I’m slowly glueing together my indie gaming masterpiece over here and I’m getting towards an early ‘tech test’ milestone. I’d hopefully like to distribute it to get some feedback on how well the engine works on different machines.
Unfortunately I don’t have much experience in packaging up and delivering software to the end user. Does anyone here roll their own installers?
Any advice on installer making or software packaging up for end users in general would be much appreciated.
From what I know, and I’m no programmer, NSIS is a pretty good (open source and free) customizable installer system for Windows. I’ve installed a lot of apps and I usually see that installer pop up the most.
I’m only looking at windows as a target platform right now. Thanks for the reccomendations so far.
Currently I’m leaning toward Inno over NSIS since it seems more windowsy oriented from a surface glance, plus the ever present fear of dead languages.
Scanning over that MSI documentation it looks like a confusing mess. Windows 2000 CD? Though I often find that searching Microsoft’s website is like panning for gold. Unrivalled breadth of information but they don’t half delight in making it tricky to pull out even with some dedicated google fu.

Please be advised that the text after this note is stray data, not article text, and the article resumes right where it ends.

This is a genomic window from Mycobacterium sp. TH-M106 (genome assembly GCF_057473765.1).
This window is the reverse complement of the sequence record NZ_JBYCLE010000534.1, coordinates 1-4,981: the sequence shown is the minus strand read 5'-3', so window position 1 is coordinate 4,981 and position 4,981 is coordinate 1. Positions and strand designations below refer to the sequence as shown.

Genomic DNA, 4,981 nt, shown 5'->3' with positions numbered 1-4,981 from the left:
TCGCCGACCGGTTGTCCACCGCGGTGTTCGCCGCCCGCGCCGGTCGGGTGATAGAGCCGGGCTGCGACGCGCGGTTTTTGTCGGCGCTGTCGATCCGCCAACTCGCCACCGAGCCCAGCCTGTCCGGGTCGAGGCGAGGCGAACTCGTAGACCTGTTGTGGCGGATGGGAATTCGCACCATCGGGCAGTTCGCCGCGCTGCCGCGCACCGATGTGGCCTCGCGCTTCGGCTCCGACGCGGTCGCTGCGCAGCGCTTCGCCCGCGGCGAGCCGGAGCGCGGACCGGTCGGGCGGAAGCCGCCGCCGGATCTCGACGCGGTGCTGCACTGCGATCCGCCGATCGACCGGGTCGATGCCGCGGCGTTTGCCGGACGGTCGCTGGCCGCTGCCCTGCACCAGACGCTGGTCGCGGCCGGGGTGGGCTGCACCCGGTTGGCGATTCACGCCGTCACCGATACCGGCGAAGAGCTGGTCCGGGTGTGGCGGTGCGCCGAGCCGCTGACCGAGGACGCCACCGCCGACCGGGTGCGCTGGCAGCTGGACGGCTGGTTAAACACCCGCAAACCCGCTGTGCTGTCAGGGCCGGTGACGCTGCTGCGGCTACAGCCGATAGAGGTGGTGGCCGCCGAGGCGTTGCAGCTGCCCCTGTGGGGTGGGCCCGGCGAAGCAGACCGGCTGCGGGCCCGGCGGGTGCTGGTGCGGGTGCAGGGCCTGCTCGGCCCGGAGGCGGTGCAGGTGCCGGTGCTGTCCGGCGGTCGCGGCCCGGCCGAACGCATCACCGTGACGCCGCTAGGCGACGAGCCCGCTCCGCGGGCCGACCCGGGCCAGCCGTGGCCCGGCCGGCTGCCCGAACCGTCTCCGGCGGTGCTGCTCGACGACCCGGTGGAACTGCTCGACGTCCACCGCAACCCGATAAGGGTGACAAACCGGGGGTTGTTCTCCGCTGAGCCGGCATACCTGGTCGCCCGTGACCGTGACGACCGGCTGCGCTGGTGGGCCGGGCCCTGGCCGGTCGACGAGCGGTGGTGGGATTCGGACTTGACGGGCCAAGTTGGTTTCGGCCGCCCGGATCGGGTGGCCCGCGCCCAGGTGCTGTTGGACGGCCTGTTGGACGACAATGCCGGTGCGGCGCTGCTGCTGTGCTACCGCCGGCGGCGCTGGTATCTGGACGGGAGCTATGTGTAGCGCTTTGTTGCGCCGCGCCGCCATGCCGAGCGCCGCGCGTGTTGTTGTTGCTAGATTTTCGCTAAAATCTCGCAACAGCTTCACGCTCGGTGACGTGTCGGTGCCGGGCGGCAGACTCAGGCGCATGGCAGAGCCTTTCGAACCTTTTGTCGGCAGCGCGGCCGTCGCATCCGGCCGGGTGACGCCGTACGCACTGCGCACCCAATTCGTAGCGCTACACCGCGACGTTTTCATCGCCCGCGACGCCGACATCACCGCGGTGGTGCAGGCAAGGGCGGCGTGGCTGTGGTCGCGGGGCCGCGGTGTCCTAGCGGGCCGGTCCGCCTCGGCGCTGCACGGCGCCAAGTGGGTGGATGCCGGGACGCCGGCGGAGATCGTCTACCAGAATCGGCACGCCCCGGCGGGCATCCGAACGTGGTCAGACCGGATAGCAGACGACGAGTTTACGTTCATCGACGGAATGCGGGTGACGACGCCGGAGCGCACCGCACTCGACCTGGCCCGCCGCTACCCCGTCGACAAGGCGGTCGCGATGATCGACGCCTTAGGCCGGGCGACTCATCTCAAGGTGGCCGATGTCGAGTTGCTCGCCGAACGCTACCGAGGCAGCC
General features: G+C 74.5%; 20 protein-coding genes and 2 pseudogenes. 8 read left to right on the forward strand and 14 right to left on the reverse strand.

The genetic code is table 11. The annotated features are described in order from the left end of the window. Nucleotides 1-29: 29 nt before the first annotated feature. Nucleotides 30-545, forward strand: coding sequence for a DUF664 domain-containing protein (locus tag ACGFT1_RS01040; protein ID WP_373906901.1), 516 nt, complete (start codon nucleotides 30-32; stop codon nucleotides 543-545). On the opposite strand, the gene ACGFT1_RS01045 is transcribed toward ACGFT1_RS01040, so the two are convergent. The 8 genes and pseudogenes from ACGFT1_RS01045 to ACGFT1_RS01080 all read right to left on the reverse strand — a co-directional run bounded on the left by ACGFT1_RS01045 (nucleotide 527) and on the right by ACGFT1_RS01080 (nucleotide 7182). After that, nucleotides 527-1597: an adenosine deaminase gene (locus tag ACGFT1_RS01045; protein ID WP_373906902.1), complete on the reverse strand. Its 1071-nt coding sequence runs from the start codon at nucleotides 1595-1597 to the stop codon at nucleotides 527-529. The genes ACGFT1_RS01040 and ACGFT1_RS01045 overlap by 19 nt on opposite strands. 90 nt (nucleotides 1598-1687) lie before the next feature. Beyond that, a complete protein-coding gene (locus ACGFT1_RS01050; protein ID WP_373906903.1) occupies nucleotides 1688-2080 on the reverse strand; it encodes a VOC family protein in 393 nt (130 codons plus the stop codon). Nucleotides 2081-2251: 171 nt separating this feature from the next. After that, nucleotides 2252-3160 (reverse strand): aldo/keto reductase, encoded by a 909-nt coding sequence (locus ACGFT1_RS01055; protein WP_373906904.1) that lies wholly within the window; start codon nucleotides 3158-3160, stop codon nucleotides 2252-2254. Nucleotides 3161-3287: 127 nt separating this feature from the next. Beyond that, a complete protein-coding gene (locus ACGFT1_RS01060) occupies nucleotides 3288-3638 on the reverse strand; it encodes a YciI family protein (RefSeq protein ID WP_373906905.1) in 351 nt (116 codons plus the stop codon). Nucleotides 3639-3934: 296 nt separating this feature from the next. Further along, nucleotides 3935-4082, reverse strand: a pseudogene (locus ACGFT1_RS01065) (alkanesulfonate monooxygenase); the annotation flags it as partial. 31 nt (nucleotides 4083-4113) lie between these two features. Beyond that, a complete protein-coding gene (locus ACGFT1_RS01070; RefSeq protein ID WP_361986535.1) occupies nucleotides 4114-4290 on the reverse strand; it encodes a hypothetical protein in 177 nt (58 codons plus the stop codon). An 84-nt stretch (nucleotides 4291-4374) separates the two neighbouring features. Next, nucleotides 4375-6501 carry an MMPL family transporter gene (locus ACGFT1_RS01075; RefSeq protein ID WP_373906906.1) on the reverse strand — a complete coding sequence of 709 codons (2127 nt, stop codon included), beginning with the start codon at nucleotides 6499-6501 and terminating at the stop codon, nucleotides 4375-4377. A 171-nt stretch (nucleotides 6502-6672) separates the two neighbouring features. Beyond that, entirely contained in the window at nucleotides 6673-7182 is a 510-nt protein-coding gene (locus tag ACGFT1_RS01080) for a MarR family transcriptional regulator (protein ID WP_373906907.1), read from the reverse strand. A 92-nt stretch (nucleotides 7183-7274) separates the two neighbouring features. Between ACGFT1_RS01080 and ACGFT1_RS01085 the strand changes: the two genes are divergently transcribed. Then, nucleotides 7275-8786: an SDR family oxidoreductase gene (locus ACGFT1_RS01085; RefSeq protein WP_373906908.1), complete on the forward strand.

Oops, I just pasted the first seemingly-related link google found for me on the microsoft site. Try finding better info from the Wikipedia page. A quick google turns up this freeware MSI creator.
MSI is certainly more complex than the other two for small projects. The advantage is you get stuff like transactionality and bug-free uninstall logic for free. For example: Your uninstaller will never delete E:\Games\ because Joey doesn’t believe in standard install locations and you assumed everyone would install to C:\DanLawrence\Game.
I’ve used InnoSetup on a couple project with a lot of success. To do pretty basic stuff you can just use a wizard (I think) to put the installer together. There’s a second-level you can go to which is also pretty quick and easy to grasp. And if you need functionality beyond that, you can also do a lot of custom stuff in code (which is based on Pascal as well).
There are some limitations to it that I’ve come across (like one or two screens that must appear in the installer), but nothing serious. And if they were really an issue you could always modify the source code and recompile it, but I don’t think I’ll ever get to that point.
MSI is an incredible steaming turd that is still probably the best way to do installers for Windows. The turdiness may be polished by various tools, but looking at the internals will always require a SAN roll.